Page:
Irish harping has been recognised by UNESCO as a significant cultural practice.
A UNESCO committee meeting in Bogota this week has voted to inscribe harping on the Representative List of Intangible Cultural Heritage of Humanity.
The list aims to "enhance visibility for the traditional practices and know-how of communities".
It was added alongside other practices such as Malaysian self-defence art Silat, Portugal's Carnival of Podence end of winter festivities, and a traditional Thai massage known as Nuad Thai.
Harping will join two other Irish cultural practices - uileann piping and hurling - which have previously been inscribed on the list.
Explaining the decision for harping's inclusion, UNESCO said the harp has been played for more than 1,000 years.
They said: "Contemporary gut-strung harpers have safeguarded the old repertoire and ensured its continuity while responding to evolving styles.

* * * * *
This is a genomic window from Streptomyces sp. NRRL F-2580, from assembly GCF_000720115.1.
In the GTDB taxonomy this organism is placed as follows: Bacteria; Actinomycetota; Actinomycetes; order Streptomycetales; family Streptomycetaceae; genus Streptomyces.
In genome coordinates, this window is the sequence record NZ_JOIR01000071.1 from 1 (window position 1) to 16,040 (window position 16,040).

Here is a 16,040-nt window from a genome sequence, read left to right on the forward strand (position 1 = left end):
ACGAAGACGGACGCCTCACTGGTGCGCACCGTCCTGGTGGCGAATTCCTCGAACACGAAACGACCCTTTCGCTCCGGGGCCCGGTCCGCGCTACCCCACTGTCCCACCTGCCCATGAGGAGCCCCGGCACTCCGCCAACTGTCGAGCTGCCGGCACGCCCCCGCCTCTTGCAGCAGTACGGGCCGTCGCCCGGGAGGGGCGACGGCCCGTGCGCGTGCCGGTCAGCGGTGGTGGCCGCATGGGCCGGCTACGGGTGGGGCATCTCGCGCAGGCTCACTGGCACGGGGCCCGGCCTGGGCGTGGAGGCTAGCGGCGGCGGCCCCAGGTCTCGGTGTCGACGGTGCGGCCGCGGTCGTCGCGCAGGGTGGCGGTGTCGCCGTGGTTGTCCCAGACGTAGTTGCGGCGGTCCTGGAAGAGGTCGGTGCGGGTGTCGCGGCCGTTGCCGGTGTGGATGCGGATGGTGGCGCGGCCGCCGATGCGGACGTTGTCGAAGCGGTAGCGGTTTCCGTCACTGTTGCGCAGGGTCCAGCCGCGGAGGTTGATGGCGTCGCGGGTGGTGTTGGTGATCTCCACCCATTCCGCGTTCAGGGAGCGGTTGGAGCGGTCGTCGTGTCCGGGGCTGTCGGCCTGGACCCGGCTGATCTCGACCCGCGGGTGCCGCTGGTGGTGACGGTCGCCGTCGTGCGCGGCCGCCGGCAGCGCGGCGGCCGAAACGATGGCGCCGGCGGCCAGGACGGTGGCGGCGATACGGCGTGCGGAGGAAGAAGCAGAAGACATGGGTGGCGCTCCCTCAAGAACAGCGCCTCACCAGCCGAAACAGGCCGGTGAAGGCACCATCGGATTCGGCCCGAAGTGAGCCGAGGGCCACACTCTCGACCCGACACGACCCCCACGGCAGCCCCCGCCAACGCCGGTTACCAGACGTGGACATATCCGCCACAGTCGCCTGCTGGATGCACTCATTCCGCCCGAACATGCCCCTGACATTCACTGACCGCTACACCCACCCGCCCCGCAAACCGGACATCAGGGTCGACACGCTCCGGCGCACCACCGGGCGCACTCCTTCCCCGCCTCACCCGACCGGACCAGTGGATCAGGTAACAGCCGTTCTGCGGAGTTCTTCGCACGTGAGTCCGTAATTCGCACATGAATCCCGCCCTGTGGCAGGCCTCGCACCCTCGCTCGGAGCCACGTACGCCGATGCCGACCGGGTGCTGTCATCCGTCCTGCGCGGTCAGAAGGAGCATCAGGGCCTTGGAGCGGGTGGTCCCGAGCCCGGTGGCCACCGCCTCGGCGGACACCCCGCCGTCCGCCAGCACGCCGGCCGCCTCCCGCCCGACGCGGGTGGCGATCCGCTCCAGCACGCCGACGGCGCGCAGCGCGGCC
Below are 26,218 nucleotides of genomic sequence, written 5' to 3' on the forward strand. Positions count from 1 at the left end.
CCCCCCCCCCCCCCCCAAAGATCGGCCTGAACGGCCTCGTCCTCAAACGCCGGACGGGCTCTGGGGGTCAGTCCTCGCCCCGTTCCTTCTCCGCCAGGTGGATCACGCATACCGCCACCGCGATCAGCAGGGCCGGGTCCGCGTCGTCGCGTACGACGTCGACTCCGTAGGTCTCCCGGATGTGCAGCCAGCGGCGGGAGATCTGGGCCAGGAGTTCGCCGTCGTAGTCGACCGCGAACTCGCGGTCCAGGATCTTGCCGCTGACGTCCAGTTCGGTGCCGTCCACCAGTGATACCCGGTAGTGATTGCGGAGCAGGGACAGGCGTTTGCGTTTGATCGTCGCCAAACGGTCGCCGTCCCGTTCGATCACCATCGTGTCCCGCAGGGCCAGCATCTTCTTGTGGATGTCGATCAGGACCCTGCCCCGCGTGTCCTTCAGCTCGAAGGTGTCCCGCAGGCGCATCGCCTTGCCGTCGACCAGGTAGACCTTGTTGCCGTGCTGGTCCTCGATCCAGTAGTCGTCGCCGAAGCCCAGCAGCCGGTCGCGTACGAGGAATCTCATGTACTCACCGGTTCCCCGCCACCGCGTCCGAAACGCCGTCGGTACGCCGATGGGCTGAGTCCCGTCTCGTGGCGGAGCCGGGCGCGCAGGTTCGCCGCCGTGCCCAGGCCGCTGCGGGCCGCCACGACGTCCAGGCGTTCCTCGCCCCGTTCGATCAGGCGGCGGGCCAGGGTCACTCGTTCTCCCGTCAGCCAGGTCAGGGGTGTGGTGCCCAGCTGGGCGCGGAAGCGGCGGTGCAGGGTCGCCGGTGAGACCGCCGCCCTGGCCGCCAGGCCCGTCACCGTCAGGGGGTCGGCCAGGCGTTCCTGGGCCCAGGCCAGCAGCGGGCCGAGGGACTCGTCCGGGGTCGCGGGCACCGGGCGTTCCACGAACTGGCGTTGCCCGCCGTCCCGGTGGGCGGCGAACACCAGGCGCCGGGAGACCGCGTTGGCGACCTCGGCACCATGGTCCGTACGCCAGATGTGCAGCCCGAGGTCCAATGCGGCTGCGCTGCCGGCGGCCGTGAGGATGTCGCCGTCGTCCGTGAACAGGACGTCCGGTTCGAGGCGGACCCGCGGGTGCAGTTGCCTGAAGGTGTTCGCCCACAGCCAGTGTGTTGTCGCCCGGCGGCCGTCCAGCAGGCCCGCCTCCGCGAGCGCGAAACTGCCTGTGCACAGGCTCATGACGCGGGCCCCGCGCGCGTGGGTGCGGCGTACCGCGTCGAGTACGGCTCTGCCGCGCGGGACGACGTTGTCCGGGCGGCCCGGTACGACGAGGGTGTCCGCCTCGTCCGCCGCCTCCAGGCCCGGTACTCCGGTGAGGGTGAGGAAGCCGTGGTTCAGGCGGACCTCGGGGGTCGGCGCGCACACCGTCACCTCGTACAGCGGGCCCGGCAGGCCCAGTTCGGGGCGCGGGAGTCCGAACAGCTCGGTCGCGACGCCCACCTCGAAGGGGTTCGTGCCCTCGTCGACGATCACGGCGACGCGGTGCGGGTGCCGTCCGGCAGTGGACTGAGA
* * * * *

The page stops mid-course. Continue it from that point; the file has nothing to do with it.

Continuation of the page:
"There has been a major resurgence of interest in harp playing over the past 60 years thanks to a growing appreciation of the harp’s role in Irish culture, language and identity."
A special event was held at the National Gallery of Ireland today to mark the UNESCO decision.
#Harping this morning at @NGIreland where we are holding a special event with @cruiteireann to celebrate the inscription of this rich cultural heritage to UNESCO’s List of Intangible Cultural Heritage
The announcement was made at @UNESCO committee meeting in Colombia yesterday pic.twitter.com/f4BroihGMu
— Culture~Heritage~Gaeltacht (@DeptAHG) December 13, 2019
Aibhlín McCrann, Chair of Cruit Éireann/Harp Ireland described it as an "emotional and historic day".
Culture Minister Josepha Madigan added: “This is a wonderful opportunity to share a cherished and central aspect of Irish cultural heritage with the international community."